• In the second chamber region 130, the process chamber 110 and the separation member 150 may be fabricated from a dielectric material, such as SiO2 or quartz. A dielectric material may minimize charge-loss and eliminate a current path through the chamber.
  • Additionally, a pressure control system is coupled to the processing system 100, and configured to control the second pressure. Electrons from the first chamber region 120 may undergo collision-quenching with the second process gas to form less energetic electrons that produce the quiescent plasma 135 with negatively-charged ions in the second chamber region 130. For example, the electrons emerging through the separation member 150 may have an electron temperature of about 1 eV and, when the electron temperature decreases to about 0.05 to about 0.1 eV, efficient negative ion production can occur. As illustrated in FIG. 2, the pressure control system is coupled to the second chamber region 130; however, it may be coupled to the first chamber region 110, or it may be coupled to the first chamber region 110 and the second chamber region 120.
  • The pressure control system comprises a pumping system 170 coupled to the process chamber 110 via a pumping duct 172, a valve 174 coupled to the pumping duct 172 and located between the pumping system 170 and the process chamber 110, and a pressure measurement device 176 coupled to the process chamber 110 and configured to measure the second pressure. A controller 180 coupled to the pressure measurement device 176, the pumping system 170 and the valve 174 may be configured to perform at least one of monitoring, adjusting or controlling the second pressure.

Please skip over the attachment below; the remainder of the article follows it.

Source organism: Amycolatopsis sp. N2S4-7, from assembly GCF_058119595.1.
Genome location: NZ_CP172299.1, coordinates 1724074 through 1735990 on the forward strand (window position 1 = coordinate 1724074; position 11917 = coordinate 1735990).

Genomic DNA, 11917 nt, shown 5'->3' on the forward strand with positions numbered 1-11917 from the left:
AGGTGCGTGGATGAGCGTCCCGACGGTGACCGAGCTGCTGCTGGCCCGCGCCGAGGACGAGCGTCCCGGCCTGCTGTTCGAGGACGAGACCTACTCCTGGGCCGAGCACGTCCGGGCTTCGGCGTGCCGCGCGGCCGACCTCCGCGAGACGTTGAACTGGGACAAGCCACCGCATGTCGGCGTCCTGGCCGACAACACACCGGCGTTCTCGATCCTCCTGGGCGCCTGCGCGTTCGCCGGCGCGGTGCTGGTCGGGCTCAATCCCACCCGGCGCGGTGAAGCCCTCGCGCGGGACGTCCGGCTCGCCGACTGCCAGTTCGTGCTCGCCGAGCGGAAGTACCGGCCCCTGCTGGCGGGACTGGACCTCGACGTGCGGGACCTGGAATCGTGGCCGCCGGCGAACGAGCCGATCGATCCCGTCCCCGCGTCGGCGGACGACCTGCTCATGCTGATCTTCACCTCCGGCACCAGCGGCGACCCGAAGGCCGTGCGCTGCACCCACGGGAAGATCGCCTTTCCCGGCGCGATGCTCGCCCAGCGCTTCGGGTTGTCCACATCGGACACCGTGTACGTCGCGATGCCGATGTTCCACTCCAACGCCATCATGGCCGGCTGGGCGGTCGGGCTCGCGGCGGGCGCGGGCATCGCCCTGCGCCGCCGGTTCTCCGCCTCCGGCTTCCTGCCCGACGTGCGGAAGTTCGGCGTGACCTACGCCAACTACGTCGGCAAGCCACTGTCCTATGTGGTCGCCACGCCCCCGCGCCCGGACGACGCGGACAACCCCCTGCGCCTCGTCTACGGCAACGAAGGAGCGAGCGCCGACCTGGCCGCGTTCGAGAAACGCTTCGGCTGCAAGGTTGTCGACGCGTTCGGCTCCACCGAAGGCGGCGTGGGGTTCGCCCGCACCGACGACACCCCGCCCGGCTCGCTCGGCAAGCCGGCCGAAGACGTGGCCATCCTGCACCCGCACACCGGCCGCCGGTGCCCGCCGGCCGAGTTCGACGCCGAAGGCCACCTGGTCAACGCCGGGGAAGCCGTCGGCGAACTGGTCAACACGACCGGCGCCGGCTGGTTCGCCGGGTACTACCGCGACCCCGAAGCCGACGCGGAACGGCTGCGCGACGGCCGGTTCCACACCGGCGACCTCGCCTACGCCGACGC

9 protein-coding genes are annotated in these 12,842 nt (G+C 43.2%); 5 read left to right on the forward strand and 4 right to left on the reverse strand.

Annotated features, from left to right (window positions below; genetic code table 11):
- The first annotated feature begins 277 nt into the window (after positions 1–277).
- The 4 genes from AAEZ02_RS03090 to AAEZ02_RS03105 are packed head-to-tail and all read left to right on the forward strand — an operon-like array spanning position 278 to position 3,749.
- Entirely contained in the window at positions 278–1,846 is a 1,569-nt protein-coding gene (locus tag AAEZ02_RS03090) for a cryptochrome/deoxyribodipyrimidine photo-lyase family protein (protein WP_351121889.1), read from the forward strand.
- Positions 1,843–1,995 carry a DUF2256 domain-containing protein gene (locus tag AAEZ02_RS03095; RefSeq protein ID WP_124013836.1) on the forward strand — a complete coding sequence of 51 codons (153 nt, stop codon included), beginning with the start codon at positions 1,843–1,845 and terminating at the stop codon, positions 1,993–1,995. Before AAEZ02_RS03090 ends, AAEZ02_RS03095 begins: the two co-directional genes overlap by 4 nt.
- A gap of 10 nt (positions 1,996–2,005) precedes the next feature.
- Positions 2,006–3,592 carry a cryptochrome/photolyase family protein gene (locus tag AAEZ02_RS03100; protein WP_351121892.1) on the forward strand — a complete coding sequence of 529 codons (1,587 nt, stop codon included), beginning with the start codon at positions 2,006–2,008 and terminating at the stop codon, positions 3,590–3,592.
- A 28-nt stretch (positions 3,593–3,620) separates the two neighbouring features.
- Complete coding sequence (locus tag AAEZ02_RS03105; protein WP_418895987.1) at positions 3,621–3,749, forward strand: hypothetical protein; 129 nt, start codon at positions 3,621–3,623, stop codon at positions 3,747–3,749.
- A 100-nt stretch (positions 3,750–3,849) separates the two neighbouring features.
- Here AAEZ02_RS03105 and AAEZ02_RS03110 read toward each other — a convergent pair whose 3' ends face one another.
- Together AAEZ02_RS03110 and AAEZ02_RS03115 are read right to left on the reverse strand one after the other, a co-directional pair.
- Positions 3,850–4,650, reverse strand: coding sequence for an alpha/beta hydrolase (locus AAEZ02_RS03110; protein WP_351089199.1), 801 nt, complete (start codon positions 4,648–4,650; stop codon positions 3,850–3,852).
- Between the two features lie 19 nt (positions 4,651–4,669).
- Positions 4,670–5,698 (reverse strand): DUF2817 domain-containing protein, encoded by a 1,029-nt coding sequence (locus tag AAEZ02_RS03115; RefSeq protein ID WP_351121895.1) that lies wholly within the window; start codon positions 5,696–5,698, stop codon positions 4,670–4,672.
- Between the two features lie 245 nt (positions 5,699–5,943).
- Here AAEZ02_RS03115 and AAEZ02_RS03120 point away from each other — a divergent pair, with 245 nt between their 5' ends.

• The pumping system 170 may include a turbo-molecular vacuum pump (TMP) capable of a pumping speed up to 5000 liters per second (and greater). In conventional plasma processing devices utilized for dry plasma etch, a 1000 to 3000 liter per second TMP can be employed. TMPs can be used for low pressure processing, typically less than 50 mTorr. For high pressure processing (i.e., greater than 100 mTorr), a mechanical booster pump and dry roughing pump can be used. Furthermore, the pressure measurement device 176 for monitoring chamber pressure may be coupled to the process chamber 110. The pressure measurement device 176 may be, for example, a relative or absolute capacitance manometer, such as one commercially available from MKS Instruments, Inc. (Andover, Mass.).